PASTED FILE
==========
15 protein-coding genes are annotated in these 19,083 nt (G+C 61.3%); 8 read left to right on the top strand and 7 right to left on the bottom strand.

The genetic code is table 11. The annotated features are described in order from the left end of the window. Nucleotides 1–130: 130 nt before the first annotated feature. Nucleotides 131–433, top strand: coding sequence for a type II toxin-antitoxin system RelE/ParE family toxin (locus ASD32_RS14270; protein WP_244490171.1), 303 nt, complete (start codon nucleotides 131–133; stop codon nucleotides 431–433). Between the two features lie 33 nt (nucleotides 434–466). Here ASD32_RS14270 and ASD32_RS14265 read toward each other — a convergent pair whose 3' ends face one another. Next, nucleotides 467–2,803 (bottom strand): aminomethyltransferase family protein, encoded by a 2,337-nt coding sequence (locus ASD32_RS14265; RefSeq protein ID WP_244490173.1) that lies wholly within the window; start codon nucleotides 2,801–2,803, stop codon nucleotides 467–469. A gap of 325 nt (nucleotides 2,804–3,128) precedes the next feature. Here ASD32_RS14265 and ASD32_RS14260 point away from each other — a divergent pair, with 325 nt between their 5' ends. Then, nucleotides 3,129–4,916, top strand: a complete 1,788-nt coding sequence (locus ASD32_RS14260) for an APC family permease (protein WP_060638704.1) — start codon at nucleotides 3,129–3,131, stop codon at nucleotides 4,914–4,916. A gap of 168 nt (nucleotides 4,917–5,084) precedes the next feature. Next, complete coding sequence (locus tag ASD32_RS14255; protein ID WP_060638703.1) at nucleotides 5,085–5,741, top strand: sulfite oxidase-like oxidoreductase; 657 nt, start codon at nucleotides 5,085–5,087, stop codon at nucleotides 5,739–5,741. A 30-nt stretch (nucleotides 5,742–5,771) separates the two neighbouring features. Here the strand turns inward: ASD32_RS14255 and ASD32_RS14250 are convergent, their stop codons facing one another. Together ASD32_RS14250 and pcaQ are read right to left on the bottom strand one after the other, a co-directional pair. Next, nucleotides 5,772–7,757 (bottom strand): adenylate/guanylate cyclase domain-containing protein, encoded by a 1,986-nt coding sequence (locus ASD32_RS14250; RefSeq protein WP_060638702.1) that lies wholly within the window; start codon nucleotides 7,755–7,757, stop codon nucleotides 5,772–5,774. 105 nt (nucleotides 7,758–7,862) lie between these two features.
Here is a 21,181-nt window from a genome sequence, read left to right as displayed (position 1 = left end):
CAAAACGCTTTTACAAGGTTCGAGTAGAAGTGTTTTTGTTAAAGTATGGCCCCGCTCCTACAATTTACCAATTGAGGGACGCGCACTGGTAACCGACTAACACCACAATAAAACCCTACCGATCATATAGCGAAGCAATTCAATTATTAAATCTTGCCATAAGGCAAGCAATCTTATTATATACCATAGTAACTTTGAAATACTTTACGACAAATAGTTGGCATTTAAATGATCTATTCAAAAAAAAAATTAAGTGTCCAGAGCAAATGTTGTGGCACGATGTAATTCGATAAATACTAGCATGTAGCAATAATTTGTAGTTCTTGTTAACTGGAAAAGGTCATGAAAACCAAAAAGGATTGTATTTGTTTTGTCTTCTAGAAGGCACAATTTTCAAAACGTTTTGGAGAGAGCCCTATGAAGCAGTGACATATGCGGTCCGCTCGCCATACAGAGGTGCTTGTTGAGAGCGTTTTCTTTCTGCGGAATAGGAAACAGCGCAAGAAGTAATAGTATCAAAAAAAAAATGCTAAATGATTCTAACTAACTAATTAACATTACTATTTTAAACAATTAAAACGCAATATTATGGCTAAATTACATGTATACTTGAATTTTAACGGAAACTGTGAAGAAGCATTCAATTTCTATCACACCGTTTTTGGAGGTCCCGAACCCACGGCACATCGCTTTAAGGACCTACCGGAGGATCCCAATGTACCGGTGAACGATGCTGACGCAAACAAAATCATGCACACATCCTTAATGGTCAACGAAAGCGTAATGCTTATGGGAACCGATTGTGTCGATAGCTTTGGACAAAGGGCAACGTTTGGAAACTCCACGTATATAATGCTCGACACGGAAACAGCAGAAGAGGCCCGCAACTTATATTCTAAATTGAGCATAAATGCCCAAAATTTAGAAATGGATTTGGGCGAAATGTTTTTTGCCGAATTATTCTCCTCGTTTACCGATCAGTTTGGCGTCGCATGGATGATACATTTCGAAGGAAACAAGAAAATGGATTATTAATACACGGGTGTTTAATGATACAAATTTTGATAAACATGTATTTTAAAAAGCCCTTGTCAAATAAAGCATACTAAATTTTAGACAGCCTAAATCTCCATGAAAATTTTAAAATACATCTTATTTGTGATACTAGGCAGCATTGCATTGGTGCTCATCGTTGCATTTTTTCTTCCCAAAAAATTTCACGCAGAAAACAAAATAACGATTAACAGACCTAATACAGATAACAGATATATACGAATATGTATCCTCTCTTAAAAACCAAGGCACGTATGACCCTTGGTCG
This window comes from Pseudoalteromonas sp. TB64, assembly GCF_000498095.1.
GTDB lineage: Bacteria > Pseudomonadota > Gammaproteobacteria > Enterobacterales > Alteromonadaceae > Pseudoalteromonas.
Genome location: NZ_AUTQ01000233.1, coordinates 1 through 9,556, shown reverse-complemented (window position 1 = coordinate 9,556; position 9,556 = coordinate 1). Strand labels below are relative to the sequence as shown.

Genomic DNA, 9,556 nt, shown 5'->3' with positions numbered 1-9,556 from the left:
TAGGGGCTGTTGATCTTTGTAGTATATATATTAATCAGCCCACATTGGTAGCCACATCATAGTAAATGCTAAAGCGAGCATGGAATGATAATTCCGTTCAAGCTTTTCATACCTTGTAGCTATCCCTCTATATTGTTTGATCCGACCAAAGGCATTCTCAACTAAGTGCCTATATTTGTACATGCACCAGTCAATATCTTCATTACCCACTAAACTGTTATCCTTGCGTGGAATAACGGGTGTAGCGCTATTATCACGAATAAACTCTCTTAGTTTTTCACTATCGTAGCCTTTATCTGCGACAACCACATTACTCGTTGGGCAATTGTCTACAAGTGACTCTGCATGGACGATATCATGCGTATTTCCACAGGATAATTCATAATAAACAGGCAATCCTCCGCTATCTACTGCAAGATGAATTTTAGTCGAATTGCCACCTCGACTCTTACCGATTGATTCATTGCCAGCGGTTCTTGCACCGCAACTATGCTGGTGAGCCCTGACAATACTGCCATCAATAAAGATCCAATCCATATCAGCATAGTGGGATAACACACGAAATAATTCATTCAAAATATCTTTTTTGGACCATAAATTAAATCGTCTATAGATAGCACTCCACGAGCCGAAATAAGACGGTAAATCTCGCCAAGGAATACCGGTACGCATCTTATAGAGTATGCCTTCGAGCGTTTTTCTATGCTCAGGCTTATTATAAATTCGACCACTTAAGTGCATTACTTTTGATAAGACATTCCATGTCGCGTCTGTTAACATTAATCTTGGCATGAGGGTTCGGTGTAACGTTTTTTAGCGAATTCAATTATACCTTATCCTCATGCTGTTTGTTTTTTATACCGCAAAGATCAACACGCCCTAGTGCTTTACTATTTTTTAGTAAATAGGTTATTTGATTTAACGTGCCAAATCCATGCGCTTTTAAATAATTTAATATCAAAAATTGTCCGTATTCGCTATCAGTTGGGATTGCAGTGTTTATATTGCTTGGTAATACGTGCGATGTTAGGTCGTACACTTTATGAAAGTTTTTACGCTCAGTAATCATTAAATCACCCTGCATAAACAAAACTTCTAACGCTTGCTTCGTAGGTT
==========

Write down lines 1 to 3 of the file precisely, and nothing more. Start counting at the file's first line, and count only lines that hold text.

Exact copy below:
15 protein-coding genes are annotated in these 19,083 nt (G+C 61.3%); 8 read left to right on the top strand and 7 right to left on the bottom strand.

The genetic code is table 11. The annotated features are described in order from the left end of the window. Nucleotides 1–130: 130 nt before the first annotated feature. Nucleotides 131–433, top strand: coding sequence for a type II toxin-antitoxin system RelE/ParE family toxin (locus ASD32_RS14270; protein WP_244490171.1), 303 nt, complete (start codon nucleotides 131–133; stop codon nucleotides 431–433). Between the two features lie 33 nt (nucleotides 434–466). Here ASD32_RS14270 and ASD32_RS14265 read toward each other — a convergent pair whose 3' ends face one another. Next, nucleotides 467–2,803 (bottom strand): aminomethyltransferase family protein, encoded by a 2,337-nt coding sequence (locus ASD32_RS14265; RefSeq protein ID WP_244490173.1) that lies wholly within the window; start codon nucleotides 2,801–2,803, stop codon nucleotides 467–469. A gap of 325 nt (nucleotides 2,804–3,128) precedes the next feature. Here ASD32_RS14265 and ASD32_RS14260 point away from each other — a divergent pair, with 325 nt between their 5' ends. Then, nucleotides 3,129–4,916, top strand: a complete 1,788-nt coding sequence (locus ASD32_RS14260) for an APC family permease (protein WP_060638704.1) — start codon at nucleotides 3,129–3,131, stop codon at nucleotides 4,914–4,916. A gap of 168 nt (nucleotides 4,917–5,084) precedes the next feature. Next, complete coding sequence (locus tag ASD32_RS14255; protein ID WP_060638703.1) at nucleotides 5,085–5,741, top strand: sulfite oxidase-like oxidoreductase; 657 nt, start codon at nucleotides 5,085–5,087, stop codon at nucleotides 5,739–5,741. A 30-nt stretch (nucleotides 5,742–5,771) separates the two neighbouring features. Here the strand turns inward: ASD32_RS14255 and ASD32_RS14250 are convergent, their stop codons facing one another. Together ASD32_RS14250 and pcaQ are read right to left on the bottom strand one after the other, a co-directional pair. Next, nucleotides 5,772–7,757 (bottom strand): adenylate/guanylate cyclase domain-containing protein, encoded by a 1,986-nt coding sequence (locus ASD32_RS14250; RefSeq protein WP_060638702.1) that lies wholly within the window; start codon nucleotides 7,755–7,757, stop codon nucleotides 5,772–5,774. 105 nt (nucleotides 7,758–7,862) lie between these two features.
Here is a 21,181-nt window from a genome sequence, read left to right as displayed (position 1 = left end):